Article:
A New Study On Breakups Found The Best Way To Get Over Your Ex & It's So Unexpected

Everybody has their own technique when it comes to getting over breakups. I have some friends who swear on their lives that you will never truly be over an ex until you move on to someone new. Then I have other friends who swear that you'll never truly be able to move on to someone new until you take some time to focus on yourself post-breakup. Confusing, I know. Well, luckily, a new study on breakups about getting over your ex has finally given us a scientifically-backed method for moving on.

The study, published in the Journal of Experimental Psychology: General, found that one cognitive method is particularly effective in helping people get over a breakup.

Researchers put together a group of 24 heartbroken people between the ages of 20 and 37. Every member of this group had been in a long-term relationship (on average, they were with their partner for 2.5 years). As for the type of breakup the group members endured, the answer to that varied: Some were dumped, some dumped their exes. The common denominator was that most of them still felt hung up on their exes.

Now, in order to conduct the study, the researchers had the heartbroken people try out three different strategies for moving on from their exes.

The first strategy was to frame their exes in a new negative light. This involved thinking about all of the stuff that annoyed them about their exes. For example, if someone just hated how their ex refused to put the toilet seat down, they would place your focus on that infuriating habit instead of on his dreamy blue eyes.

The next strategy took a more positive approach by asking the participants to read statements that encouraged them to accept how they were feeling. It's basically what you do when you start thinking about your ex and catch yourself reading motivational quotes like, "'Tis better to have loved and lost than never to have loved at all," and thinking "OMG, so real."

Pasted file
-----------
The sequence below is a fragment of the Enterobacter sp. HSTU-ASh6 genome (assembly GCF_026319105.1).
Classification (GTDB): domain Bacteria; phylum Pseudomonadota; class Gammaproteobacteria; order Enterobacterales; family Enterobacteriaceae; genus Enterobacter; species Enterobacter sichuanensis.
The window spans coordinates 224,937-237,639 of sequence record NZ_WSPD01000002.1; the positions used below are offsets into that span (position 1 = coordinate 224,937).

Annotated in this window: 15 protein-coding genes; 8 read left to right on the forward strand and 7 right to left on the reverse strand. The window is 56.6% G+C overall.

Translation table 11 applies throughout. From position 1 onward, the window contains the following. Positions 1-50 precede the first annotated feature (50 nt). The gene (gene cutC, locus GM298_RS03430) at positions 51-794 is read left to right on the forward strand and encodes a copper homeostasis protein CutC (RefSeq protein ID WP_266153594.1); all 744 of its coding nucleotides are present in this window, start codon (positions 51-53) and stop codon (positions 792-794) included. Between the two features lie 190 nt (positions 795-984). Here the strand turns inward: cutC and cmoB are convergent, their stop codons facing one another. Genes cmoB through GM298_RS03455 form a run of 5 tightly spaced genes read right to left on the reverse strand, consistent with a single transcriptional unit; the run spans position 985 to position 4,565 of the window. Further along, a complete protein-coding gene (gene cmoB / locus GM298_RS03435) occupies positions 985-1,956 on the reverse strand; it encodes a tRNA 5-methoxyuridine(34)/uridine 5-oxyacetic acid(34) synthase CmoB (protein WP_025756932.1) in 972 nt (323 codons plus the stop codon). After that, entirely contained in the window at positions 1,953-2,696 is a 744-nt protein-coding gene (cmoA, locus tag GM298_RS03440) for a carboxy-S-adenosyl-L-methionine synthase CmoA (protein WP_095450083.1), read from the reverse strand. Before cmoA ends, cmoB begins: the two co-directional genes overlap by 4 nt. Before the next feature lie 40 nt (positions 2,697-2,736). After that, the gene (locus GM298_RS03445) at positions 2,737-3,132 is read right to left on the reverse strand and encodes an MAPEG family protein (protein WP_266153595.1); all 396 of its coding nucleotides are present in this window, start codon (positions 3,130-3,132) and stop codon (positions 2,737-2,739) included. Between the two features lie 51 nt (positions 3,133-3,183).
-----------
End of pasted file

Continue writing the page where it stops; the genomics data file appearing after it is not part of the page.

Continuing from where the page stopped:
The third strategy they tried was distraction. In this method, the participants were asked to distract themselves from thinking about their exes by thinking about something else instead. For example, when they started thinking about she-who-shall-not-be-named, they would quickly shift their focus to something neutral, like a TV show or the weather.

Finally, the last strategy was a control condition. The people in this group weren't asked to think about anything in particular.

And here's where things start to get good.

In order to see which of the strategies was the most effective, the researchers put the participants in a real AF situation by showing them pictures of their ex. I mean, think about every time your ex pops up on your newsfeed and your stomach sinks. This is pretty much as real as it gets. The only difference is that this time the participants were faced with their exes' photos, the researchers had electrodes on their scalps to measure their emotional responses. On top of this, they also looked into how much love these people still felt for their exes by having them fill out a scale and questionnaire.

It turns out all of the three strategies were more effective in decreasing emotional response than doing nothing. “All three strategies may make it easier for people to deal with encounters and reminders of the ex-partner in real-life and on social media,” says study co-author Sandra Langeslag, director of the Neurocognition of Emotion and Motivation Lab at the University of Missouri–St. Louis.

But only one strategy was effective in actually making people love their partners less, and that was framing their partners in a negative light.

So, if you're truly determined to reduce your emotional response to your ex and love them less, reframing them in your mind might just do the trick. But keep in mind that there is a catch: the people in this group also reported being in a worse mood than those in other groups, meaning the negative thoughts may be bringing them down.

That being said, Langeslang has past research that confirms the bad mood will subside eventually. In fact, if you truly want to get over your ex, she recommends writing a list of your ex's bad qualities every single day until you start feeling better.

So break out the pen and paper and GET TO WORK, people!

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